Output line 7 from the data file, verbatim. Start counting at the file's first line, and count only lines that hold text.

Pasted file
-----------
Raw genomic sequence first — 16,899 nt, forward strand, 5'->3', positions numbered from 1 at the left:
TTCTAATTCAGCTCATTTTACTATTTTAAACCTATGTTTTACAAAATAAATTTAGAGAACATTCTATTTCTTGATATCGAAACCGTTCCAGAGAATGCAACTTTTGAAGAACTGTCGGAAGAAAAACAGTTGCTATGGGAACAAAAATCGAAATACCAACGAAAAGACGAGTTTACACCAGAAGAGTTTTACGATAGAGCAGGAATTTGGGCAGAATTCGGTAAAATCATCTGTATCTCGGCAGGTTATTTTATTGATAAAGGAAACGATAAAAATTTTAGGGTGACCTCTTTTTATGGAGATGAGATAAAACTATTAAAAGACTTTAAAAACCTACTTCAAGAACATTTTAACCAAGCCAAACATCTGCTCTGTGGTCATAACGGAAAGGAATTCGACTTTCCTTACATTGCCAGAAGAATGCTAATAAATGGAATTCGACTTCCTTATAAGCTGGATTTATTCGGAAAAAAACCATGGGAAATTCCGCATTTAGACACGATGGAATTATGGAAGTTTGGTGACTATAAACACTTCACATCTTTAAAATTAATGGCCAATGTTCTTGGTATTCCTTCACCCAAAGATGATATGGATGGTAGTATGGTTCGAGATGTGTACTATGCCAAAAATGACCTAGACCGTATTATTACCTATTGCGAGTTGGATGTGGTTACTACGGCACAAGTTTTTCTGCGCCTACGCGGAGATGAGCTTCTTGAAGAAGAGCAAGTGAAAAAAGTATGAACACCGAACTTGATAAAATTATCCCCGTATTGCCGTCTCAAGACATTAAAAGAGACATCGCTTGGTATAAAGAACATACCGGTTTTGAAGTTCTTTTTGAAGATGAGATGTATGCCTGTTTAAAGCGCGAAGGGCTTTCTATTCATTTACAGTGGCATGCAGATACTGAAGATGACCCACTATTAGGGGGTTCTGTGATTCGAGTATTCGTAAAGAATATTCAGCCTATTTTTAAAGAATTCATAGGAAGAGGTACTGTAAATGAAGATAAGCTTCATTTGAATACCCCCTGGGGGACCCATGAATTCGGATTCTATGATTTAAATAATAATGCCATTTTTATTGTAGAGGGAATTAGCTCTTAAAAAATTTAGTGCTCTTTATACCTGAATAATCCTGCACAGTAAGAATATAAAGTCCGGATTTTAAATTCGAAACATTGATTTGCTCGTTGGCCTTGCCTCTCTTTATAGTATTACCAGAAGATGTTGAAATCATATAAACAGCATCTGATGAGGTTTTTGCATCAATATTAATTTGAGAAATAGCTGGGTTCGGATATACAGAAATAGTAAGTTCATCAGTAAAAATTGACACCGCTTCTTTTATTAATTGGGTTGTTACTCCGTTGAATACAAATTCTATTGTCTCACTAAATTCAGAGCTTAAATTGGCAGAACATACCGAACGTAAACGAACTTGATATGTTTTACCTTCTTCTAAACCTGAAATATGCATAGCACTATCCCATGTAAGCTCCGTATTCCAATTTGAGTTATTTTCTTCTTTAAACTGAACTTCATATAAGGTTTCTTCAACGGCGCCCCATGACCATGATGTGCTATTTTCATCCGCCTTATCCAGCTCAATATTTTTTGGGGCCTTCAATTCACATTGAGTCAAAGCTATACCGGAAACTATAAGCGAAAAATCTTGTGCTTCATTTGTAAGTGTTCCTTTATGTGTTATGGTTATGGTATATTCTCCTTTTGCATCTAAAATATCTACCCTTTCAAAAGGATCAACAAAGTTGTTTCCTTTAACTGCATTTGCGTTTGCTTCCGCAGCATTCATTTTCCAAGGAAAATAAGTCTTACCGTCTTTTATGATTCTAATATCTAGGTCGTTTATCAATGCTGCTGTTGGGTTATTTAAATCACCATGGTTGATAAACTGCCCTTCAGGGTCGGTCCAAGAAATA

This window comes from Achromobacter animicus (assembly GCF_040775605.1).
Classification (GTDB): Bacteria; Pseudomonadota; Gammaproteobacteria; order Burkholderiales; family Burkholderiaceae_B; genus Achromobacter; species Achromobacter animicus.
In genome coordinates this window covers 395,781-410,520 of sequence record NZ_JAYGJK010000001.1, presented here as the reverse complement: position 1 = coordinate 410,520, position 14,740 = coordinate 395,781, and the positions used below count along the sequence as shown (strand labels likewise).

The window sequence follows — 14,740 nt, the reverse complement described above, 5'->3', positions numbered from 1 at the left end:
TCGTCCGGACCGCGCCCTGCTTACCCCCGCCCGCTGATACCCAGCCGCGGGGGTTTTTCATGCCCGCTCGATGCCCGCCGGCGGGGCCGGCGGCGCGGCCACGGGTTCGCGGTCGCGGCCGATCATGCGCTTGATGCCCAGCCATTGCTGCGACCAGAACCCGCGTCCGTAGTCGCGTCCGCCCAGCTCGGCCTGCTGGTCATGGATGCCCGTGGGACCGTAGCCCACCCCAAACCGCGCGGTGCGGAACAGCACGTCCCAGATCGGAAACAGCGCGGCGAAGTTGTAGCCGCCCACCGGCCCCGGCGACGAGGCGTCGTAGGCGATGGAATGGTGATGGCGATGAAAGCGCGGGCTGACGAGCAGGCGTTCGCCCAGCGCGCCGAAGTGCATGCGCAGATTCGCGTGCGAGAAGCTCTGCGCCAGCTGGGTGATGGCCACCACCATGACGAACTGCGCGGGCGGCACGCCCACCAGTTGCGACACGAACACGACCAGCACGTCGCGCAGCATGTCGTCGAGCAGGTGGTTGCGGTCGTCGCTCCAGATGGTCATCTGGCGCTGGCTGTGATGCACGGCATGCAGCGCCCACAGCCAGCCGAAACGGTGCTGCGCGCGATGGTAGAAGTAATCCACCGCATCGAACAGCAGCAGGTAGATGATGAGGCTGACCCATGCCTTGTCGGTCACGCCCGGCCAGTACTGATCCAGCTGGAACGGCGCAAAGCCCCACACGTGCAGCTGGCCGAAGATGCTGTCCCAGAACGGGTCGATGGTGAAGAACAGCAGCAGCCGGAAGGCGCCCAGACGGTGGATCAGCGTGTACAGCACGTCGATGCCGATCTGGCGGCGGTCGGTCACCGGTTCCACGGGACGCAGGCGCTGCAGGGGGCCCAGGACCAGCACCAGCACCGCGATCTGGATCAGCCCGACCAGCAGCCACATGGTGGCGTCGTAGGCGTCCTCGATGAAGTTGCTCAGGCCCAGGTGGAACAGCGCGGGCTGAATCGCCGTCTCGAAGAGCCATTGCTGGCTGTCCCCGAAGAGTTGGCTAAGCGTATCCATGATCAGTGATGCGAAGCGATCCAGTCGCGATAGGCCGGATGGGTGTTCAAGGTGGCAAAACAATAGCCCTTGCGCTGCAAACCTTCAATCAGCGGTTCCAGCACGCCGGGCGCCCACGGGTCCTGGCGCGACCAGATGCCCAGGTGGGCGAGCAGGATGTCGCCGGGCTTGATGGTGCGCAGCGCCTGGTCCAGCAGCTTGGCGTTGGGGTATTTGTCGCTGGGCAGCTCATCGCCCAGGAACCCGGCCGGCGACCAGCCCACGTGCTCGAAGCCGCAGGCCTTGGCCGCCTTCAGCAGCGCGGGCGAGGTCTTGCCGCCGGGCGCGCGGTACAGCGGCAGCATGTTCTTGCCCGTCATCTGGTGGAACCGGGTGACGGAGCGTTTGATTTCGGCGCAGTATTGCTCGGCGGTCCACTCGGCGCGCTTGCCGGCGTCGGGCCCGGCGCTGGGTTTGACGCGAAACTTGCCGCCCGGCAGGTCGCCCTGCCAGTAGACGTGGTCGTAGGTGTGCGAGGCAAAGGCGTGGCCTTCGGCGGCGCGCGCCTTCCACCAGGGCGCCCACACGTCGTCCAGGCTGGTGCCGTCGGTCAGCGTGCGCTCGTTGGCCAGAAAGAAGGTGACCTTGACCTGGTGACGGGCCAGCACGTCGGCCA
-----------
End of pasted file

TCGTCCGGACCGCGCCCTGCTTACCCCCGCCCGCTGATACCCAGCCGCGGGGGTTTTTCATGCCCGCTCGATGCCCGCCGGCGGGGCCGGCGGCGCGGCCACGGGTTCGCGGTCGCGGCCGATCATGCGCTTGATGCCCAGCCATTGCTGCGACCAGAACCCGCGTCCGTAGTCGCGTCCGCCCAGCTCGGCCTGCTGGTCATGGATGCCCGTGGGACCGTAGCCCACCCCAAACCGCGCGGTGCGGAACAGCACGTCCCAGATCGGAAACAGCGCGGCGAAGTTGTAGCCGCCCACCGGCCCCGGCGACGAGGCGTCGTAGGCGATGGAATGGTGATGGCGATGAAAGCGCGGGCTGACGAGCAGGCGTTCGCCCAGCGCGCCGAAGTGCATGCGCAGATTCGCGTGCGAGAAGCTCTGCGCCAGCTGGGTGATGGCCACCACCATGACGAACTGCGCGGGCGGCACGCCCACCAGTTGCGACACGAACACGACCAGCACGTCGCGCAGCATGTCGTCGAGCAGGTGGTTGCGGTCGTCGCTCCAGATGGTCATCTGGCGCTGGCTGTGATGCACGGCATGCAGCGCCCACAGCCAGCCGAAACGGTGCTGCGCGCGATGGTAGAAGTAATCCACCGCATCGAACAGCAGCAGGTAGATGATGAGGCTGACCCATGCCTTGTCGGTCACGCCCGGCCAGTACTGATCCAGCTGGAACGGCGCAAAGCCCCACACGTGCAGCTGGCCGAAGATGCTGTCCCAGAACGGGTCGATGGTGAAGAACAGCAGCAGCCGGAAGGCGCCCAGACGGTGGATCAGCGTGTACAGCACGTCGATGCCGATCTGGCGGCGGTCGGTCACCGGTTCCACGGGACGCAGGCGCTGCAGGGGGCCCAGGACCAGCACCAGCACCGCGATCTGGATCAGCCCGACCAGCAGCCACATGGTGGCGTCGTAGGCGTCCTCGATGAAGTTGCTCAGGCCCAGGTGGAACAGCGCGGGCTGAATCGCCGTCTCGAAGAGCCATTGCTGGCTGTCCCCGAAGAGTTGGCTAAGCGTATCCATGATCAGTGATGCGAAGCGATCCAGTCGCGATAGGCCGGATGGGTGTTCAAGGTGGCAAAACAATAGCCCTTGCGCTGCAAACCTTCAATCAGCGGTTCCAGCACGCCGGGCGCCCACGGGTCCTGGCGCGACCAGATGCCCAGGTGGGCGAGCAGGATGTCGCCGGGCTTGATGGTGCGCAGCGCCTGGTCCAGCAGCTTGGCGTTGGGGTATTTGTCGCTGGGCAGCTCATCGCCCAGGAACCCGGCCGGCGACCAGCCCACGTGCTCGAAGCCGCAGGCCTTGGCCGCCTTCAGCAGCGCGGGCGAGGTCTTGCCGCCGGGCGCGCGGTACAGCGGCAGCATGTTCTTGCCCGTCATCTGGTGGAACCGGGTGACGGAGCGTTTGATTTCGGCGCAGTATTGCTCGGCGGTCCACTCGGCGCGCTTGCCGGCGTCGGGCCCGGCGCTGGGTTTGACGCGAAACTTGCCGCCCGGCAGGTCGCCCTGCCAGTAGACGTGGTCGTAGGTGTGCGAGGCAAAGGCGTGGCCTTCGGCGGCGCGCGCCTTCCACCAGGGCGCCCACACGTCGTCCAGGCTGGTGCCGTCGGTCAGCGTGCGCTCGTTGGCCAGAAAGAAGGTGACCTTGACCTGGTGACGGGCCAGCACGTCGGCCA